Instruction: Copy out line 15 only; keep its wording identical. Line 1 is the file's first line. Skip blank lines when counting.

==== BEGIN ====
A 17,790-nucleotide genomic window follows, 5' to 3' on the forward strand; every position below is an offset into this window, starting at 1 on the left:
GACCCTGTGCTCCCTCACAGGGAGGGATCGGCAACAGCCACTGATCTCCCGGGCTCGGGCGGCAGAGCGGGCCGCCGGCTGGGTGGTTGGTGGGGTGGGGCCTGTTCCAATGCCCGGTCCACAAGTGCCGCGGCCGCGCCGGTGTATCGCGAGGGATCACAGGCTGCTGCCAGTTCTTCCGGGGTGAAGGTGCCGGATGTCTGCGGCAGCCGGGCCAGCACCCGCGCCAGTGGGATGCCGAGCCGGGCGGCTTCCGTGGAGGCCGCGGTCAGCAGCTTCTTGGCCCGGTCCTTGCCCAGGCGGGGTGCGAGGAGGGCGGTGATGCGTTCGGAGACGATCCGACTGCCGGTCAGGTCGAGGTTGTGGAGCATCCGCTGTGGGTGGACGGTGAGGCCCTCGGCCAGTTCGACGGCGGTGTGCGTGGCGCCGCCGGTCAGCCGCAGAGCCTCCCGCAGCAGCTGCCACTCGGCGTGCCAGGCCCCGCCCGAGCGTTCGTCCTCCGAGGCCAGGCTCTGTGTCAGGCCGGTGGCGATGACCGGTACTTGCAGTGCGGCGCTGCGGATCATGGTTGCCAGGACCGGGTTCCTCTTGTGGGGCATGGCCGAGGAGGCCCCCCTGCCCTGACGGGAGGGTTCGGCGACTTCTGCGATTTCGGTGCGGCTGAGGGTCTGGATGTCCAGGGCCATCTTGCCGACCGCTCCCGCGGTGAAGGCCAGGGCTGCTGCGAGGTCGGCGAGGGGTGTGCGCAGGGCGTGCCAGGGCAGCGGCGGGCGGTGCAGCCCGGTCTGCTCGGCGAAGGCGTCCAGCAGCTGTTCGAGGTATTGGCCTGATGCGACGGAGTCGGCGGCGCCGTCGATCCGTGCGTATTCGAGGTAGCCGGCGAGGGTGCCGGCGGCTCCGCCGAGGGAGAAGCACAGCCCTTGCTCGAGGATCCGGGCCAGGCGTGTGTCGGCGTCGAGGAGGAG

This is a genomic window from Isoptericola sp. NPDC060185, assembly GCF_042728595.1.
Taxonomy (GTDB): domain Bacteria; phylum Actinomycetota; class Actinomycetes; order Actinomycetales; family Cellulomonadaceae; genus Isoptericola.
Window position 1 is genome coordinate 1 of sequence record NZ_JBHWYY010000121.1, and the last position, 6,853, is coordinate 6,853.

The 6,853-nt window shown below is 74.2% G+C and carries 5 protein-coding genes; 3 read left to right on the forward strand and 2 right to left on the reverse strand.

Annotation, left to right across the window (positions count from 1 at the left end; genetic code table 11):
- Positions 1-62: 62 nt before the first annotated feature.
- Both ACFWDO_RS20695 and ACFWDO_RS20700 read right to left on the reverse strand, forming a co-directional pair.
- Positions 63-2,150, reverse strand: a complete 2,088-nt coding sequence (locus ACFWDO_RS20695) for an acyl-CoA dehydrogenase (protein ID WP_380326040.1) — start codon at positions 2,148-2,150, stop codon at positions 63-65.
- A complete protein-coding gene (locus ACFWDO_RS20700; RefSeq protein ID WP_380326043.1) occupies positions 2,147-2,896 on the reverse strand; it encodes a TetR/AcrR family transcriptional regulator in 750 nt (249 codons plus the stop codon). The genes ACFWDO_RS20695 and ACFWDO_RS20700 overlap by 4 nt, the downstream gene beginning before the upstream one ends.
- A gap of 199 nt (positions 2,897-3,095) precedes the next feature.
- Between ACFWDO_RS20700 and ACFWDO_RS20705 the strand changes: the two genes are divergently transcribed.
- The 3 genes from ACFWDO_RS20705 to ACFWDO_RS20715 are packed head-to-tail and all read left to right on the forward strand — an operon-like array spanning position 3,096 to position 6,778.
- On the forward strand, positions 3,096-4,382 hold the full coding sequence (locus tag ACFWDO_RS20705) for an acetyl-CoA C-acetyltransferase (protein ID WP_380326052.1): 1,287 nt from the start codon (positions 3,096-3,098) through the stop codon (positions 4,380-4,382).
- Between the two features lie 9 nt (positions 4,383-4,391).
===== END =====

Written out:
- On the forward strand, positions 3,096-4,382 hold the full coding sequence (locus tag ACFWDO_RS20705) for an acetyl-CoA C-acetyltransferase (protein ID WP_380326052.1): 1,287 nt from the start codon (positions 3,096-3,098) through the stop codon (positions 4,380-4,382).